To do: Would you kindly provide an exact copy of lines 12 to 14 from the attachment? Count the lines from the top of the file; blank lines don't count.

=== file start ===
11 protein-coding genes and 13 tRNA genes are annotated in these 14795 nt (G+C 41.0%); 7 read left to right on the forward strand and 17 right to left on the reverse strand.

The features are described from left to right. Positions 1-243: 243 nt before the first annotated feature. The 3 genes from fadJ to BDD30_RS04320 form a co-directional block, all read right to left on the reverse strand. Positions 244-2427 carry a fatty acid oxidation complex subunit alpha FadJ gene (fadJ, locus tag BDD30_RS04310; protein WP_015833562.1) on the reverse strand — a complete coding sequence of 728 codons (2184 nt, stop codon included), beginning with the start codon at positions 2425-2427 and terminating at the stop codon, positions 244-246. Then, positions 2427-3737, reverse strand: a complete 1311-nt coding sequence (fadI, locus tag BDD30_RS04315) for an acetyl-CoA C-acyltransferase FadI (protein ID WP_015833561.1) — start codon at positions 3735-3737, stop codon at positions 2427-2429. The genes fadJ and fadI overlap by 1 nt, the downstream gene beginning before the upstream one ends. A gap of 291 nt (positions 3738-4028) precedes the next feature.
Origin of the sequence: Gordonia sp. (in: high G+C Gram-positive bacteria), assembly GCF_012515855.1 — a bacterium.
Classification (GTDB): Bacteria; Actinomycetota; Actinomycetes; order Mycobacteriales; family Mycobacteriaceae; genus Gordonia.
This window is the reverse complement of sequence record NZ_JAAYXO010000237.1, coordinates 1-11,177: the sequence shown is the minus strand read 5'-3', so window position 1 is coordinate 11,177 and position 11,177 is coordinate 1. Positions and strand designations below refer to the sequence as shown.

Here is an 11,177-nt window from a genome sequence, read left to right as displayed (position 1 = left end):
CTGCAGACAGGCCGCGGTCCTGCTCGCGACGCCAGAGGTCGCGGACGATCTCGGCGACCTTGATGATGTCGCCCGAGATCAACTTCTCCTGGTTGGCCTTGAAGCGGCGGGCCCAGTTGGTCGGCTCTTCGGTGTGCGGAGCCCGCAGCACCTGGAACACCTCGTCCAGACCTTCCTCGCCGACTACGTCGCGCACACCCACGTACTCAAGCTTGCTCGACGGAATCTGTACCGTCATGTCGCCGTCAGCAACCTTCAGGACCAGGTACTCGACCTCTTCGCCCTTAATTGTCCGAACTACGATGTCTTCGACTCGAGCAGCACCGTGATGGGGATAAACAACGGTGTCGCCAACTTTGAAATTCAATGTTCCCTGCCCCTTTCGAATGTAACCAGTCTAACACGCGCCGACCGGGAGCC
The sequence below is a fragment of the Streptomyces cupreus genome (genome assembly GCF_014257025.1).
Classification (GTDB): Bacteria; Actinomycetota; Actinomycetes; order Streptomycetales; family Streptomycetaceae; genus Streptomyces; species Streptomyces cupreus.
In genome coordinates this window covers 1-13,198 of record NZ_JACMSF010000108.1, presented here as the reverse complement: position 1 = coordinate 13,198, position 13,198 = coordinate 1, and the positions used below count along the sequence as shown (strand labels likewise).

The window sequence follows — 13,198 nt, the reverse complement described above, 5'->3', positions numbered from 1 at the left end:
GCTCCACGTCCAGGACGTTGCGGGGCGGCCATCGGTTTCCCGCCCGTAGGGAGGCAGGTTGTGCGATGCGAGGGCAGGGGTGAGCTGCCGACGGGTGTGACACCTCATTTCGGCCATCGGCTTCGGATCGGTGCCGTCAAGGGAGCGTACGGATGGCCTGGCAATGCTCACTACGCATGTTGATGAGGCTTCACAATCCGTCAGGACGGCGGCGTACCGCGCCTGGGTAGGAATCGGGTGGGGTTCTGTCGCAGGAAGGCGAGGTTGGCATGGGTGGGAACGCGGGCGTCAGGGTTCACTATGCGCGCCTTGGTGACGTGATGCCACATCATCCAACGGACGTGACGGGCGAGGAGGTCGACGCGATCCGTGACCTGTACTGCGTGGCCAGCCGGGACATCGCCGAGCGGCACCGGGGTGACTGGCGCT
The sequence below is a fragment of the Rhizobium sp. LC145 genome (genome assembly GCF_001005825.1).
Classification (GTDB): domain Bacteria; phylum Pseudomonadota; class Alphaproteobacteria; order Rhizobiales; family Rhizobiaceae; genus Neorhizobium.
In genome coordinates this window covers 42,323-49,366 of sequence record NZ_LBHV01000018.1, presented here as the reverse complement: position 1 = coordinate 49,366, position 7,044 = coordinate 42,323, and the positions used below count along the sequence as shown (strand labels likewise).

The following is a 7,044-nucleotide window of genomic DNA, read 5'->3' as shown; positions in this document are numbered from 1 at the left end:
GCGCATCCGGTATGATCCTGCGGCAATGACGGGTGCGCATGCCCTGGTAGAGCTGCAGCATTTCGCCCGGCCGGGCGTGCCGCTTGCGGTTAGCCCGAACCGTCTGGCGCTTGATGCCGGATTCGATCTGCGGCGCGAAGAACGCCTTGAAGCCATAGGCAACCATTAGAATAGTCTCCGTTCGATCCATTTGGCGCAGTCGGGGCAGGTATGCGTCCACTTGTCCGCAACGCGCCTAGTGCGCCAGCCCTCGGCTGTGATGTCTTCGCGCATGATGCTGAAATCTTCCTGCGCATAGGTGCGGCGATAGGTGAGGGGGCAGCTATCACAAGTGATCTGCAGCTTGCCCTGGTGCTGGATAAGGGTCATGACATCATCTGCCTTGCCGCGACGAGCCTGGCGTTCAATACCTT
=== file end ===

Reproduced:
GCTCCACGTCCAGGACGTTGCGGGGCGGCCATCGGTTTCCCGCCCGTAGGGAGGCAGGTTGTGCGATGCGAGGGCAGGGGTGAGCTGCCGACGGGTGTGACACCTCATTTCGGCCATCGGCTTCGGATCGGTGCCGTCAAGGGAGCGTACGGATGGCCTGGCAATGCTCACTACGCATGTTGATGAGGCTTCACAATCCGTCAGGACGGCGGCGTACCGCGCCTGGGTAGGAATCGGGTGGGGTTCTGTCGCAGGAAGGCGAGGTTGGCATGGGTGGGAACGCGGGCGTCAGGGTTCACTATGCGCGCCTTGGTGACGTGATGCCACATCATCCAACGGACGTGACGGGCGAGGAGGTCGACGCGATCCGTGACCTGTACTGCGTGGCCAGCCGGGACATCGCCGAGCGGCACCGGGGTGACTGGCGCT
The sequence below is a fragment of the Rhizobium sp. LC145 genome (genome assembly GCF_001005825.1).
Classification (GTDB): domain Bacteria; phylum Pseudomonadota; class Alphaproteobacteria; order Rhizobiales; family Rhizobiaceae; genus Neorhizobium.